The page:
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Party Word Games

July 10, 2014

I belong to a book group called the Tequila Mockingbirds. As the name would suggest, our focus is about equal parts reading and drinking, and at some point discussion of the book generally degenerates into tipsy word games.

Last weekend we played a scintillating round of Dictionary. It resembles the board game Balderdash, but all you need is a dictionary (the bigger, older and more obscure the better), pens and paper. It goes like this:

1) One person chooses a word from the dictionary and reads it out, but not the definition. It must be a word that no one in the group already knows (honour system).

2) Everyone writes an invented definition on a slip of paper (the aim is to make it as plausible as possible). The person who’s ‘it’ writes down the true definition. All the pieces of paper go into a hat.

3) ‘It’ reads out all the definitions, twice. On the second read-through, everyone votes (show of hands) as to which definition they think is correct. If they guess the correct definition, they receive one point. If someone else votes for your made-up definition, you receive two points for each person fooled.

4) Each person takes a turn choosing a word from the dictionary until you’ve gone around the circle.

 

This is my favourite game in the whole world, even more so than Scrabble (which is saying something). But my friend Amanda introduced me to another game which is also great fun. I’m not sure if it has a name, but it’s a bit like ‘Exquisite Corpse’ where everyone draws part of a picture, folds it over and passes it to the next person. Only with words:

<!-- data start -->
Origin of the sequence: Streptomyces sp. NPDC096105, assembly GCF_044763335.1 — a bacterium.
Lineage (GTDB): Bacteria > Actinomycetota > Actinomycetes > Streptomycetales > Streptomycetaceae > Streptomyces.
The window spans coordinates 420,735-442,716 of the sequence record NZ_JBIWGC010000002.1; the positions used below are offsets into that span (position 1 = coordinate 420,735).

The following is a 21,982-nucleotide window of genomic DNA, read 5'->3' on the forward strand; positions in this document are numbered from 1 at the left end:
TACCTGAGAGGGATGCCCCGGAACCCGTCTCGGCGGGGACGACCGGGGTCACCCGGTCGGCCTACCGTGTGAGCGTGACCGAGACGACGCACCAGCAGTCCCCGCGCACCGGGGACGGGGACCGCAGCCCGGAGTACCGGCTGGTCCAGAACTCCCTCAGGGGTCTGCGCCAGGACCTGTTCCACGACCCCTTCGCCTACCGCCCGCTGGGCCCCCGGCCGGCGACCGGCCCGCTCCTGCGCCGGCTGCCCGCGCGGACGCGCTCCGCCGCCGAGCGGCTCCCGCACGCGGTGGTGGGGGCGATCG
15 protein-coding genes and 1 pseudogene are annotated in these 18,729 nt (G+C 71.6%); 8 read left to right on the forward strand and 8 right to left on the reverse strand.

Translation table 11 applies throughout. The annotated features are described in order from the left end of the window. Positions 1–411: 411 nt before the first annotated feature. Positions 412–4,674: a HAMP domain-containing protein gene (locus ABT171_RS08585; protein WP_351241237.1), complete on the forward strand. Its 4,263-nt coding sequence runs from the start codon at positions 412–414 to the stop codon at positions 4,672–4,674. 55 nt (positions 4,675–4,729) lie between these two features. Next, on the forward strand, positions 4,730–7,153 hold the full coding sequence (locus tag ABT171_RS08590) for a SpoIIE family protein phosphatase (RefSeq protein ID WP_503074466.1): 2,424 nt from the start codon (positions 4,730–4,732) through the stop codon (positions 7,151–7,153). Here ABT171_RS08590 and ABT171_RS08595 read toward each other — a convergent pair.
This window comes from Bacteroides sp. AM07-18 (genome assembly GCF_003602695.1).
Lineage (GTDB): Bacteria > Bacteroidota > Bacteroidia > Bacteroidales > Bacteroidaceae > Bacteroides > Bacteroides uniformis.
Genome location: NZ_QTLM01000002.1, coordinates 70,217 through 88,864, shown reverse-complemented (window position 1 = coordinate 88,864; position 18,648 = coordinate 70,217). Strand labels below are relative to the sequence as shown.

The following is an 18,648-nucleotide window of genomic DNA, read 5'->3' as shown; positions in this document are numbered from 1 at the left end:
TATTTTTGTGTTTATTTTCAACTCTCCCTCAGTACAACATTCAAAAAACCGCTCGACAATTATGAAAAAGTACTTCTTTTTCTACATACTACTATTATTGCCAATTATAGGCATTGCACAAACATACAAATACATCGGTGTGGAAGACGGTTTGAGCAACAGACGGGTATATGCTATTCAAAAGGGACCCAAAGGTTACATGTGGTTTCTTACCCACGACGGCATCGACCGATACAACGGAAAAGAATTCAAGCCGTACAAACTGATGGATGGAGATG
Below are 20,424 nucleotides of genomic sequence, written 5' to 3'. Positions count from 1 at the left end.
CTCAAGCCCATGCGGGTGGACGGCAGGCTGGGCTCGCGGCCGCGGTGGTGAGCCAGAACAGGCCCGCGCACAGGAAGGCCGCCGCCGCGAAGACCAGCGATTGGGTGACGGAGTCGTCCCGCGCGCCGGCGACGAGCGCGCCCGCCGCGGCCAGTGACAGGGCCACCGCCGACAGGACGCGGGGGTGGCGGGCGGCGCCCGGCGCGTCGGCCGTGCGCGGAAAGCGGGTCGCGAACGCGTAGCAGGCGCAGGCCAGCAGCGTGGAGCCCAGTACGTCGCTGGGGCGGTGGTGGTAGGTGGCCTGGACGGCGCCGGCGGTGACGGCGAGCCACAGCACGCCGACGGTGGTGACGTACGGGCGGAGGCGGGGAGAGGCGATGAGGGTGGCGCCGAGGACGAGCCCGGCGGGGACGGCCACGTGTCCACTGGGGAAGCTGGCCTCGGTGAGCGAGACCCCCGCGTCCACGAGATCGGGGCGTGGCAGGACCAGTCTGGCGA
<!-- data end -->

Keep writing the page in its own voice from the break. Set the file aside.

1) Write down ‘The’ and two adjectives, eg ‘The damp and slimy’/’The cute but menacing’.

2) Fold your paper so these words are obscured and pass it along.

3) On the next piece of paper, write down a name. It could be anyone; a famous person, someone you know … be creative.

4) Fold your paper so these words are obscured and pass it along.

5) On the next piece of paper, write ‘and’ and two more adjectives, eg ‘and the tall, bespectacled’.

6) Fold your paper so these words are obscured and pass it along.

7) On the next piece of paper, write another name (see 3).

8) Fold your paper so these words are obscured and pass it along.

9) On the next piece of paper, write an action, eg ‘laughed immoderately at the gauchely arranged hors d’oevres.’

10) Fold your paper so these words are obscured and pass it along.

11) On the last piece of paper, write a concluding consequence, eg ‘but the ostrich had the last laugh when they failed their hydrotherapy exams.’

12) Now unfold the paper.

 

Here are some examples from the weekend,some spookily accurate – remember, no one could see the previous line. WARNING: CONTAINS ADULT THEMES:

 

The obese but surprisingly agile
Stay-Puft Marshmallow Man
and the blue-eyed and virginal
Hunter S Thompson
played a folding paper-based game that didn’t have to be dirty
so they were ordered to do 186 hours of community service.

 

The dramatically coy
Clive Palmer
and the aggressive problem child
Michael Jackson
took way to much Viagra.
They felt victorious, for a time, but as it is known to do, time passed. And they grew and had to live with what they had done. In time, they cried.

 

The smiley and smelly
John Dingle
and the logical, sadomasochistic
Amanda Vanstone
discovered the glory hole
and were arrested for indecent exposure.

 

Those are just the ones fit for public consumption. If you want to read the really hilariously filthy ones, send me a private message (this blog is accessible to my existing and potential employers!)

 

 

 

 

 

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